FairSearch Releases 44-Page Paper About Google’s “Anticompetitive Conduct”

Sends to All 50 Attorneys General

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FairSearch Releases 44-Page Paper About Google’s “Anticompetitive Conduct”
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The FairSearch Coalition has sent a 44-pager paper, entitled, “Google’s Transformation From Gateway To Gatekeeper: How Google’s Exclusionary And Anticompetitive Conduct Restricts Innovation And Deceives Consumers,” to all 50 U.S. Attorneys General.

“The paper offers in the greatest detail yet the coalition’s concerns that Google’s business practices that threaten competition and the free markets, deceive consumers, and threaten further innovation and economic growth and new jobs from the technology sector,” a representative for the coalition tells WebProNews.

“The Attorneys General play an important role in the ongoing antitrust investigations of Google’s business, with Texas, California, Ohio and New York having opened full-scale investigations, and reports that Mississippi and Oklahoma are considering following suit,” he adds.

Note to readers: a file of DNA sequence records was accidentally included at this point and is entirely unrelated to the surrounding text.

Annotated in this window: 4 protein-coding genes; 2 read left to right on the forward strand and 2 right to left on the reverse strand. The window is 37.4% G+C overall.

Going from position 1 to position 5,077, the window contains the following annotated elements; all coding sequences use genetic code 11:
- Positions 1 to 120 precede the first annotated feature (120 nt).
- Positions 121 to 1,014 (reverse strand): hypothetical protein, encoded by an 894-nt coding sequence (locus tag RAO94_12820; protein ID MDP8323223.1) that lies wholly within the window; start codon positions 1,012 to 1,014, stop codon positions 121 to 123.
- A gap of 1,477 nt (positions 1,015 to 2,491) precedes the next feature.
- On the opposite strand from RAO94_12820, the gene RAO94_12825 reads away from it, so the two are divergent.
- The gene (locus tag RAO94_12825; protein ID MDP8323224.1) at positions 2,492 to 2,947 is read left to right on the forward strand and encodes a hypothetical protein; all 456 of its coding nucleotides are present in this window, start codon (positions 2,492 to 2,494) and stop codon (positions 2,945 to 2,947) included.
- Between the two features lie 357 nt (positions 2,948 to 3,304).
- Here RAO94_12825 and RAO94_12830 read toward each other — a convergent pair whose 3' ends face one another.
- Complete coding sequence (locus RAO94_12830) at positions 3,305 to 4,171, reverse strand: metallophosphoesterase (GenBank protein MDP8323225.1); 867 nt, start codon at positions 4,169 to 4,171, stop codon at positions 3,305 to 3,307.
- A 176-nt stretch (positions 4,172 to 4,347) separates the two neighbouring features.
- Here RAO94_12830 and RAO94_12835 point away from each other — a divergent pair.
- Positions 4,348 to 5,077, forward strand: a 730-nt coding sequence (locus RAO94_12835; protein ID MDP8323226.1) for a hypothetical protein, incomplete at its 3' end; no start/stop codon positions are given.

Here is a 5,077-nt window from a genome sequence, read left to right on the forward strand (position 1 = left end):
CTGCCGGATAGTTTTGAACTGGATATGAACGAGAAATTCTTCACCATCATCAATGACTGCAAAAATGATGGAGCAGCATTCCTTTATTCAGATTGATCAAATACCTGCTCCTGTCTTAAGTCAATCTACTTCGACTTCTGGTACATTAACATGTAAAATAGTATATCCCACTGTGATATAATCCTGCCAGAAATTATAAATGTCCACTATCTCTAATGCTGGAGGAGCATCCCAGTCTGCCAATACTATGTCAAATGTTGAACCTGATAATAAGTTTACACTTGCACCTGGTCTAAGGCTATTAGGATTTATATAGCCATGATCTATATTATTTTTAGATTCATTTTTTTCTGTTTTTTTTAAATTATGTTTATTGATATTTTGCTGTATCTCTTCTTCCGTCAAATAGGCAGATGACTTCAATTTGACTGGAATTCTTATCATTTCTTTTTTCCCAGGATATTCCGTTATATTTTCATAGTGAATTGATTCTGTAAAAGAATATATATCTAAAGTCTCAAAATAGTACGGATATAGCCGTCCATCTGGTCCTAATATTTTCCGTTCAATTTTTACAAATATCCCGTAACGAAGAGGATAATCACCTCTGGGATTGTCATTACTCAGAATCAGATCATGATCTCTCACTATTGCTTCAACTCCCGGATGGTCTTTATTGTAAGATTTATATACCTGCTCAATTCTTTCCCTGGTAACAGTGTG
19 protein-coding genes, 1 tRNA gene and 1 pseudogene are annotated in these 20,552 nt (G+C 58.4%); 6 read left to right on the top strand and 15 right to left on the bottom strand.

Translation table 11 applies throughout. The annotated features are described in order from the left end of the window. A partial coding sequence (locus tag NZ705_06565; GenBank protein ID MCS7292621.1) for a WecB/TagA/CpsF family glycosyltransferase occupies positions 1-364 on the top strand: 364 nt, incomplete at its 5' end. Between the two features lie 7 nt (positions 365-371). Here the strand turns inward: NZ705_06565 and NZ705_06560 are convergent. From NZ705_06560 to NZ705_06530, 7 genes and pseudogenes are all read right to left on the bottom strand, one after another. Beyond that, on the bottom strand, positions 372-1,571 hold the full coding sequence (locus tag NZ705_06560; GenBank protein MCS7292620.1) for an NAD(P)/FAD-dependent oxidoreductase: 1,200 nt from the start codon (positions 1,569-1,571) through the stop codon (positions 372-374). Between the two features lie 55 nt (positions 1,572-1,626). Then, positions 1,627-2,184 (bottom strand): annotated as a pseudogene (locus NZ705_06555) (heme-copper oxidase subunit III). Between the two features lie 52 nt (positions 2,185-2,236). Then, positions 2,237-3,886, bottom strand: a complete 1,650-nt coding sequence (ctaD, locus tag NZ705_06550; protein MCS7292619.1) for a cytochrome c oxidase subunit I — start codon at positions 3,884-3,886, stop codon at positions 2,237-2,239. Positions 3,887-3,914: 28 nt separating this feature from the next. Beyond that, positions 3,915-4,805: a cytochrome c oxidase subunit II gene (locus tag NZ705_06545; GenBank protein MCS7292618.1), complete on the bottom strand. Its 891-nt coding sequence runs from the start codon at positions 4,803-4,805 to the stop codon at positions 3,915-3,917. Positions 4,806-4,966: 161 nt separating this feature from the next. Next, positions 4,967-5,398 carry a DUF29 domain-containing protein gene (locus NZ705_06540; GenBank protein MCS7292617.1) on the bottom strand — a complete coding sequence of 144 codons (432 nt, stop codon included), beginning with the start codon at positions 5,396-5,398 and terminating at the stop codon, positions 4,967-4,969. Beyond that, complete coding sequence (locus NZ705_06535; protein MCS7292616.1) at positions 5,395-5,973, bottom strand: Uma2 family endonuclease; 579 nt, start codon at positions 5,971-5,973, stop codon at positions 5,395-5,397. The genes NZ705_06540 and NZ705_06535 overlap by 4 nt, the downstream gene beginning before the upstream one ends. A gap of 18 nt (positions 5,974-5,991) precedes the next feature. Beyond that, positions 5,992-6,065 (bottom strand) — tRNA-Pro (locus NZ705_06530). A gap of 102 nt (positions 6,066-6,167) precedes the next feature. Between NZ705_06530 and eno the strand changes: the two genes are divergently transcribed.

The U.S. Federal Trade Commission, Korean Fair Trade Commission, and European Commission also have open investigations of Google’s business.

A letter from Patrick Lynch, who is an advisor to FairSearch, and former president of the National Association of Attorneys General (and former AG of Rhode Island), introduces the paper. Here’s the full text of that letter:

Letter from Patrick Lynch to Attorneys General
In the last year, the U.S. Federal Trade Commission launched an antitrust investigation into serious allegations that Google is engaging in a pattern of business practices that deceive consumers and stifle competition and innovation in the Internet ecosystem, and it has been reported that the Attorneys General of Texas, California, Ohio, and New York are participating in the investigation as well. Additionally, the U.S. Department of Justice recently issued rare “second requests” for more information in its antitrust reviews of Google’s proposed acquisitions of AdMeld and Motorola Mobility.  The DOJ also recently settled a criminal investigation of what it called the “unsafe, unlawful, importation of prescription drugs by Canadian on-line pharmacies, with Google’s knowledge and assistance, into the United States, directly to U.S. consumers,” resulting in an unprecedented $500 million forfeiture by Google.  And on September 21st, a bipartisan panel of the U.S. Senate Subcommittee on Antitrust, Competition Policy, and Consumer Rights held a hearing entitled “The Power of Google: Serving Consumers or Threatening Competition?” led by Chairman Herb Kohl (D-WI) and Ranking Member Mike Lee (R-UT).
In other words, evidence is mounting that Google’s business practices deserve further investigation from law enforcement and antitrust officials and that the time to act to protect competition, innovation, and consumers is now.